Today we released initial findings on TV ratings, audience size and demographics following the first games of the 2014 FIFA World Cup. The data, gathered via mobile surveys in Ghana, Kenya, Nigeria, Tanzania and Uganda, provides a first-ever glimpse of the fans who are tuning into the World Cup in these countries. Below is a breakdown of our most interesting findings, and read the full press release here.
Nigeria v. Iran game watched by millions – The game between Nigeria and Iran, played during prime time in Nigeria, drew 17.5 million Nigerian adult viewers or 20% of the Nigerian adult population. More than 25 million adults from all the surveyed African nations watched the Nigeria game, making it the most watched game in these markets over the first 5 days of play.
Ghana’s World Cup viewership stays high across games – Ghana viewership has remained high across all games: 3.5 million watched the opening game between Brazil and Croatia, and the gripping match between Ghana and the United States on Monday attracted 2.4 million adult Ghanaian viewers. The U.S./Ghana game aired at 10pm Ghana time, which might explain the drop in viewership numbers in the country, compared to the earlier Monday games which saw 3.1 million Ghanaian viewers. On average across the first 5 days of games, 2.2 million Ghanaians have tuned in to every hour of play.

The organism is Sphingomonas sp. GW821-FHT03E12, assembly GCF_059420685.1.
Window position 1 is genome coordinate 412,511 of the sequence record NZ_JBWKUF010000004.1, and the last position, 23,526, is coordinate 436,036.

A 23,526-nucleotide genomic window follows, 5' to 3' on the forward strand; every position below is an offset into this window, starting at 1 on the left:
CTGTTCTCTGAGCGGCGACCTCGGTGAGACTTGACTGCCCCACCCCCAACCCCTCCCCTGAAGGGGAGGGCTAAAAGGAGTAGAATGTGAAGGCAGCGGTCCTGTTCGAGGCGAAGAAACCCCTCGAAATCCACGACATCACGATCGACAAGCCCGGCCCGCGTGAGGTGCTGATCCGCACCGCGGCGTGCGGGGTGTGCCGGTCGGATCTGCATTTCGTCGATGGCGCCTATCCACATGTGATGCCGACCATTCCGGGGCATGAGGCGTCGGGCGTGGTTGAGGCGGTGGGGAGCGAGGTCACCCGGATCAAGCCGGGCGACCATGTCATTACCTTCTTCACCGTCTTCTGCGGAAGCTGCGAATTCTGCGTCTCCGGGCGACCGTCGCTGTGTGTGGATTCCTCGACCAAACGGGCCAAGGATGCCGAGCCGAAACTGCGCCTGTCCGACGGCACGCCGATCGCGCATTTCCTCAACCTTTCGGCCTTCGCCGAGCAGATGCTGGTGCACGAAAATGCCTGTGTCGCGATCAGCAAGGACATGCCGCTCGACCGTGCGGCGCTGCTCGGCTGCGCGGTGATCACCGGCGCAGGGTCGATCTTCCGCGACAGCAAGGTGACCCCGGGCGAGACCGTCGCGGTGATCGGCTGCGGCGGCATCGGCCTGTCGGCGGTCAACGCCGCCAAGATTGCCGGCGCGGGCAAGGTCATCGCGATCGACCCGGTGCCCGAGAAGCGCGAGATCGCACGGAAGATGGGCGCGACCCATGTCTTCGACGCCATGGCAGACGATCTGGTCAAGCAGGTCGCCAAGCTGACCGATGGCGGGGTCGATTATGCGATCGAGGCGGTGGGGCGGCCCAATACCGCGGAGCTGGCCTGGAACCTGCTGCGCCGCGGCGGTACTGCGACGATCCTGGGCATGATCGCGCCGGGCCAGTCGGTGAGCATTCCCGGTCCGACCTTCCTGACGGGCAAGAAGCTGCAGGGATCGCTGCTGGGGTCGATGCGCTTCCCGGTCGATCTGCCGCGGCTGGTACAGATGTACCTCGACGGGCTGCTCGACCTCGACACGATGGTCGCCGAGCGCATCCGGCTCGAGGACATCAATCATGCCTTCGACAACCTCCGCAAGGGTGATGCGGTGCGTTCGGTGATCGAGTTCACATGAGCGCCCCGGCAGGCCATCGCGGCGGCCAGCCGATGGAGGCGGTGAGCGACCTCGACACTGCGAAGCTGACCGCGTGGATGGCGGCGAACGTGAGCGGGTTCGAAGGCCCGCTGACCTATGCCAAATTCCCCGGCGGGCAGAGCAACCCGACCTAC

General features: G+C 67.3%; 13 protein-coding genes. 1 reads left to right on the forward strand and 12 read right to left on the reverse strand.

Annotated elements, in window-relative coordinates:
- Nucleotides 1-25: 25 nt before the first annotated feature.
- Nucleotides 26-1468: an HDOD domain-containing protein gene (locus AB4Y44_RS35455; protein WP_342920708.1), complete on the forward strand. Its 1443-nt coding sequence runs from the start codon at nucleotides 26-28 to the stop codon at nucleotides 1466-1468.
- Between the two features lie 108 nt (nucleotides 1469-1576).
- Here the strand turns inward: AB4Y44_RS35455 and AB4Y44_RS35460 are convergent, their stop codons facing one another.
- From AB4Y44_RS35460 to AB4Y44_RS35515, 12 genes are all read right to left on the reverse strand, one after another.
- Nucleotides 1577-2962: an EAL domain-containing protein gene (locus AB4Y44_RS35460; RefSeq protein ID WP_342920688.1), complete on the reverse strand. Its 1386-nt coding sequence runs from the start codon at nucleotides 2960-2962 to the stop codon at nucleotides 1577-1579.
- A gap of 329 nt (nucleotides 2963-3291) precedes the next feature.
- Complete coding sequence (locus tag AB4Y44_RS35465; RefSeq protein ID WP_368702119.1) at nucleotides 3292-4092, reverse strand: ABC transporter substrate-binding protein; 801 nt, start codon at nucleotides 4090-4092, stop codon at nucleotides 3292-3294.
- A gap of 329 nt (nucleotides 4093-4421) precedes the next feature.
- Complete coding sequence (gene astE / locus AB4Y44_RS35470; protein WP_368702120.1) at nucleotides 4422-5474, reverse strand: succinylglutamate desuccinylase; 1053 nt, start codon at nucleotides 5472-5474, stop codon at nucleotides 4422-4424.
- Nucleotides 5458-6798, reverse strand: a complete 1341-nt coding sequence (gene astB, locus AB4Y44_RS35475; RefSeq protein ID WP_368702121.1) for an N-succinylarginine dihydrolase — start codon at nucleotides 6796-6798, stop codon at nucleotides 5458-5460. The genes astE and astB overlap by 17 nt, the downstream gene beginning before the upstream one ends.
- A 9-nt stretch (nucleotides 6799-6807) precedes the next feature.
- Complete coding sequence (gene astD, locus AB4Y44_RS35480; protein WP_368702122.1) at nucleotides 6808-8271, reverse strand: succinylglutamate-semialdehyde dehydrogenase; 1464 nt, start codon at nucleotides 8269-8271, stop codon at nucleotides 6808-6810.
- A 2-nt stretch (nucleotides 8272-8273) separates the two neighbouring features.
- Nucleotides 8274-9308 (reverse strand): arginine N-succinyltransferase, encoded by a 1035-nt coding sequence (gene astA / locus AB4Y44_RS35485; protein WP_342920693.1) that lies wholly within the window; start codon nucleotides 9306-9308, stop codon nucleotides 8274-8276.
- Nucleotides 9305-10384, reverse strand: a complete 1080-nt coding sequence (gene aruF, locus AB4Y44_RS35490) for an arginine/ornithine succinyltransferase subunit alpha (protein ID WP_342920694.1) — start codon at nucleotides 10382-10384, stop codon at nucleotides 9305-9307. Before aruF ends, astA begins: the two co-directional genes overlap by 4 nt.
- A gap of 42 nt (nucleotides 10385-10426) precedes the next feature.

Strong enthusiasm for soccer across African countries – At peak viewership, during the Nigeria/Iran game, about 15% of adults aged 15+, or 25 million total across Ghana, Kenya, Nigeria, Tanzania and Uganda, were watching the games. Nigeria had the highest total viewership numbers, with 17.5 million. Both Nigeria and Ghana have had consistently high percentages of their adult population watching the games: an average of 14% per game for Ghana and 10% per game for Nigeria.
Youths have been particularly interested in the games – In Ghana 1.7 million people aged 15-24 tuned in to the Germany-Portugal game, or about 18% of the youth population. In Kenya almost 900,000 aged 15-24 watched the same game, and in Nigeria 3.5 million youths were watching.
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